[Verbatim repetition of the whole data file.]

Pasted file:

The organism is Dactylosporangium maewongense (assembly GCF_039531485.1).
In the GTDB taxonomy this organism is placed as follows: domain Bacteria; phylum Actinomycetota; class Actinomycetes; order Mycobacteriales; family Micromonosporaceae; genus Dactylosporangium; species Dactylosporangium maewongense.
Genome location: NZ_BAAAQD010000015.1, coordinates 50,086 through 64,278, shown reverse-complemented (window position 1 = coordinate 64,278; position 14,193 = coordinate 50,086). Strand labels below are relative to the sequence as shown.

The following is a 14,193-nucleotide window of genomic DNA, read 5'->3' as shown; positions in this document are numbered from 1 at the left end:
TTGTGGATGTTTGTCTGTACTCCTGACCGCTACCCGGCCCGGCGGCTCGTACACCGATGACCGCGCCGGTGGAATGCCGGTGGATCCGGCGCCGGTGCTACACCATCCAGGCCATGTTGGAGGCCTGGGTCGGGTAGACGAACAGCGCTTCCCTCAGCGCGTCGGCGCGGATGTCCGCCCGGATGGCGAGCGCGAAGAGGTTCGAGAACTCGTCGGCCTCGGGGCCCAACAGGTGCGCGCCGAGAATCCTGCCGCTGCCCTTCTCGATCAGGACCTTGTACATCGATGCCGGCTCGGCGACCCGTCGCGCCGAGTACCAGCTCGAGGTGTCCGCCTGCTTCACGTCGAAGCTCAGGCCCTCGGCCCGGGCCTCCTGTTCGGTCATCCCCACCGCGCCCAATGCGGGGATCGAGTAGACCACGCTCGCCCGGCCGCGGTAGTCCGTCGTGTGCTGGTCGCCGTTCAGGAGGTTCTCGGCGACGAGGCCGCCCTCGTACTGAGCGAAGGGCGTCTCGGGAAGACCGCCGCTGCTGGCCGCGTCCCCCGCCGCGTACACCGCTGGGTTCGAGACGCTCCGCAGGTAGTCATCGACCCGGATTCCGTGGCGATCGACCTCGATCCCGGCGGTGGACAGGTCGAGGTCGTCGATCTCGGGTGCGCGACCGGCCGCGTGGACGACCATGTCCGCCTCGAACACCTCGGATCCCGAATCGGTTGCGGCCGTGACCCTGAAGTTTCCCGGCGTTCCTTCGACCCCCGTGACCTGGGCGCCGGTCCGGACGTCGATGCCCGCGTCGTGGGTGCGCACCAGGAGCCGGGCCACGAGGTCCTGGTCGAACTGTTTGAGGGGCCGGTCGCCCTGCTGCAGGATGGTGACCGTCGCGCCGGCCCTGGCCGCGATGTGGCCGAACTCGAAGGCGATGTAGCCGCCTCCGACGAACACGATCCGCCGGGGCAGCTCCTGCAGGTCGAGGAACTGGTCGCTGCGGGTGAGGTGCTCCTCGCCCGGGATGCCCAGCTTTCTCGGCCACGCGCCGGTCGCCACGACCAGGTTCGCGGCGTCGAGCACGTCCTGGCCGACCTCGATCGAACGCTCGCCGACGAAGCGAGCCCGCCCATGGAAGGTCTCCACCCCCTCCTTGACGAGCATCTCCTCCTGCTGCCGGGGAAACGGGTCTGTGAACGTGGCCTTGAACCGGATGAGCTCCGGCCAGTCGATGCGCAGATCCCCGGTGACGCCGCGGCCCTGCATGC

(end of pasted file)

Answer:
The organism is Dactylosporangium maewongense (assembly GCF_039531485.1).
In the GTDB taxonomy this organism is placed as follows: domain Bacteria; phylum Actinomycetota; class Actinomycetes; order Mycobacteriales; family Micromonosporaceae; genus Dactylosporangium; species Dactylosporangium maewongense.
Genome location: NZ_BAAAQD010000015.1, coordinates 50,086 through 64,278, shown reverse-complemented (window position 1 = coordinate 64,278; position 14,193 = coordinate 50,086). Strand labels below are relative to the sequence as shown.

The following is a 14,193-nucleotide window of genomic DNA, read 5'->3' as shown; positions in this document are numbered from 1 at the left end:
TTGTGGATGTTTGTCTGTACTCCTGACCGCTACCCGGCCCGGCGGCTCGTACACCGATGACCGCGCCGGTGGAATGCCGGTGGATCCGGCGCCGGTGCTACACCATCCAGGCCATGTTGGAGGCCTGGGTCGGGTAGACGAACAGCGCTTCCCTCAGCGCGTCGGCGCGGATGTCCGCCCGGATGGCGAGCGCGAAGAGGTTCGAGAACTCGTCGGCCTCGGGGCCCAACAGGTGCGCGCCGAGAATCCTGCCGCTGCCCTTCTCGATCAGGACCTTGTACATCGATGCCGGCTCGGCGACCCGTCGCGCCGAGTACCAGCTCGAGGTGTCCGCCTGCTTCACGTCGAAGCTCAGGCCCTCGGCCCGGGCCTCCTGTTCGGTCATCCCCACCGCGCCCAATGCGGGGATCGAGTAGACCACGCTCGCCCGGCCGCGGTAGTCCGTCGTGTGCTGGTCGCCGTTCAGGAGGTTCTCGGCGACGAGGCCGCCCTCGTACTGAGCGAAGGGCGTCTCGGGAAGACCGCCGCTGCTGGCCGCGTCCCCCGCCGCGTACACCGCTGGGTTCGAGACGCTCCGCAGGTAGTCATCGACCCGGATTCCGTGGCGATCGACCTCGATCCCGGCGGTGGACAGGTCGAGGTCGTCGATCTCGGGTGCGCGACCGGCCGCGTGGACGACCATGTCCGCCTCGAACACCTCGGATCCCGAATCGGTTGCGGCCGTGACCCTGAAGTTTCCCGGCGTTCCTTCGACCCCCGTGACCTGGGCGCCGGTCCGGACGTCGATGCCCGCGTCGTGGGTGCGCACCAGGAGCCGGGCCACGAGGTCCTGGTCGAACTGTTTGAGGGGCCGGTCGCCCTGCTGCAGGATGGTGACCGTCGCGCCGGCCCTGGCCGCGATGTGGCCGAACTCGAAGGCGATGTAGCCGCCTCCGACGAACACGATCCGCCGGGGCAGCTCCTGCAGGTCGAGGAACTGGTCGCTGCGGGTGAGGTGCTCCTCGCCCGGGATGCCCAGCTTTCTCGGCCACGCGCCGGTCGCCACGACCAGGTTCGCGGCGTCGAGCACGTCCTGGCCGACCTCGATCGAACGCTCGCCGACGAAGCGAGCCCGCCCATGGAAGGTCTCCACCCCCTCCTTGACGAGCATCTCCTCCTGCTGCCGGGGAAACGGGTCTGTGAACGTGGCCTTGAACCGGATGAGCTCCGGCCAGTCGATGCGCAGATCCCCGGTGACGCCGCGGCCCTGCATGC